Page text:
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Macabre – 5


Director – Lamberto Bava

Cast – Bernice Stegers, Stanko Molnar, Veronica Zinny, Roberto Posse, Ferdinando Orlandi, Fernando Pannullo, Elisa Kadigia Bove

Release Year – 1980

Reviewed by John of the Dead

I became a fan of Italian director Lamberto Bava, who also happens to be the son of Mario Bava (one of horror’s greatest), after viewing Demons and Demons 2 when I was a youngster. While I have been able to get a hold of a few more of his films I never experienced the film credited as his first ever solo directing effort, Macabre. Based on a “true” story that occurred in New Orleans, Louisiana, this flick was filmed in Louisiana for that very reason and did not carry the same look and feel as the rest of Bava’s efforts. Sadly, I must also say that in addition to that the storyline left me ill and appreciating how much Lamberto Bava progressed as a director, making up for this piece with many the many great flicks he gave the genre years later.

Following the death of her adulterous lover, a middle aged woman moves into a New Orleans boarding home where the blind landlord becomes suspicious of her postmortem activities with her dead lover.

Whether or not this story is based on any “true” events was pretty irrelevant to me. I wanted a good sleazy Lamberto Bava story, and while there was a subtle amount of sleaze I was not very happy with the end result provided by this storyline. The story pretty much follows the plot above, following the older woman as she relocates to distance herself from her past, however her mischievous daughter only worsens the matter and her blind landlord begins to take notice to their antics. Half of the conflict in the film is the older woman trying to hide what she is doing in a secret room upstairs, and the rest of the conflict occurs when her daughter figures out what she is up to and looks to expose her. There are a few scenes of horror here and there, but the horror is pretty tame and never manifests to anything very worthwhile. Instead this story spends much of its time giving us NOTHING and amounting to a snoozefest that I wish would have fared much better, both in horror and engaging material.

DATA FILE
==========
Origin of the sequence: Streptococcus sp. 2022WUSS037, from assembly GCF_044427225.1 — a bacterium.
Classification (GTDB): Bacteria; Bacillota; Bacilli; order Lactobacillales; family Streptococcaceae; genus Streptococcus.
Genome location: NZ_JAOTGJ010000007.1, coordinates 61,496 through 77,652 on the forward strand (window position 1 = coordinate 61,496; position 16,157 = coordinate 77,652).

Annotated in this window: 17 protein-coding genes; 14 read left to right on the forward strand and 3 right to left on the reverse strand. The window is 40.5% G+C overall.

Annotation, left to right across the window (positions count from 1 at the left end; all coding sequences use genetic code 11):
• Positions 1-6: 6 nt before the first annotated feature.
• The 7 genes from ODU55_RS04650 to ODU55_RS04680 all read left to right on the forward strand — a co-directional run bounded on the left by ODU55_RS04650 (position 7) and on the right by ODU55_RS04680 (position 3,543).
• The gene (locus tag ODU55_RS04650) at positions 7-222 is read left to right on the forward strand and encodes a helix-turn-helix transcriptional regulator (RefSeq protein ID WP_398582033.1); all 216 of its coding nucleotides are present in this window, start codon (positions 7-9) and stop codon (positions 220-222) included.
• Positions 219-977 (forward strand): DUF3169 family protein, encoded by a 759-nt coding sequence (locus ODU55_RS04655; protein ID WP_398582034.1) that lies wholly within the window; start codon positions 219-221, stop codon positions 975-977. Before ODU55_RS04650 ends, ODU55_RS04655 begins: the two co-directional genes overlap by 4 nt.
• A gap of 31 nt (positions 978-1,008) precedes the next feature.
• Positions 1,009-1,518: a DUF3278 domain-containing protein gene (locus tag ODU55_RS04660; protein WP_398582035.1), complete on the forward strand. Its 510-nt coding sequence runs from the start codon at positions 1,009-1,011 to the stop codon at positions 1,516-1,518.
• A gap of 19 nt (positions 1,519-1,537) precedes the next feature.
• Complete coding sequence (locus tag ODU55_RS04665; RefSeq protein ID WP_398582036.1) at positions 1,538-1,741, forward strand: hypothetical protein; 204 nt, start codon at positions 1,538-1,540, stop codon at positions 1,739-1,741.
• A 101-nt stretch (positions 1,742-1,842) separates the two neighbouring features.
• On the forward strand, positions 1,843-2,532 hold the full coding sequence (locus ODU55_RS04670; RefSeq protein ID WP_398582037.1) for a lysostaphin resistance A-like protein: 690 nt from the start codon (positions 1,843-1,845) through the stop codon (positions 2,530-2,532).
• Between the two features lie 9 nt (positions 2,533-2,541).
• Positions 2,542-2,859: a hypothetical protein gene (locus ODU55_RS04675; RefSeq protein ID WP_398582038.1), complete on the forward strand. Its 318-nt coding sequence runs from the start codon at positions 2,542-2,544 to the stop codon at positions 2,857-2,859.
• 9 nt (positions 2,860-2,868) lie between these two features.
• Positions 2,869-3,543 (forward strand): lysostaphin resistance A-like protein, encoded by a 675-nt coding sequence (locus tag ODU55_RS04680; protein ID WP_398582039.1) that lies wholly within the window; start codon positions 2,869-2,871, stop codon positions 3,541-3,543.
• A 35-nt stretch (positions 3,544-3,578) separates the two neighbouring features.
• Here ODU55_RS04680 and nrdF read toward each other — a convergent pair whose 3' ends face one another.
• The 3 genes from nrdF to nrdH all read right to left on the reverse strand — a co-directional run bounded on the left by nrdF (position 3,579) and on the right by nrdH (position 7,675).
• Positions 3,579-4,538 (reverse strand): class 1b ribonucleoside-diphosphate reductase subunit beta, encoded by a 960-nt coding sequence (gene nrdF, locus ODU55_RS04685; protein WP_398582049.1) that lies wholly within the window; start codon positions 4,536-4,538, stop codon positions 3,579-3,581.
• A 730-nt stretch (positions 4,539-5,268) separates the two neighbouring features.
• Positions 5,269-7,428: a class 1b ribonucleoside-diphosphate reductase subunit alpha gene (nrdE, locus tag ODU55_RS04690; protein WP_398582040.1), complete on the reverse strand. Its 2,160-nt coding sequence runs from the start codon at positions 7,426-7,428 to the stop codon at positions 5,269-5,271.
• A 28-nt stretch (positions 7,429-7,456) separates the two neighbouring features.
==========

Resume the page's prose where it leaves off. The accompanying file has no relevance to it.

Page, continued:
Lamberto Bava did a much better job directing this film than he did co-writing it, however the poor screenplay pretty much kept the film from faring well despite his positive direction. Nonetheless he employed great atmosphere and made use of positive set locations. With what little horror there was it is worth mentioning that the horror was good when it appeared on screen, but with horror being a rarity in a horror film this flick was a doomed to be a boring snoozefest from the start.

Overall, Macabre is a film I expected much more from but sadly did not deliver in nearly every important element of a horror film. This being Lamberto Bava’s first solo effort was the most interesting thing about this piece, and aside from that I would stay away from this one unless you need help falling asleep.

Rating: 5/10

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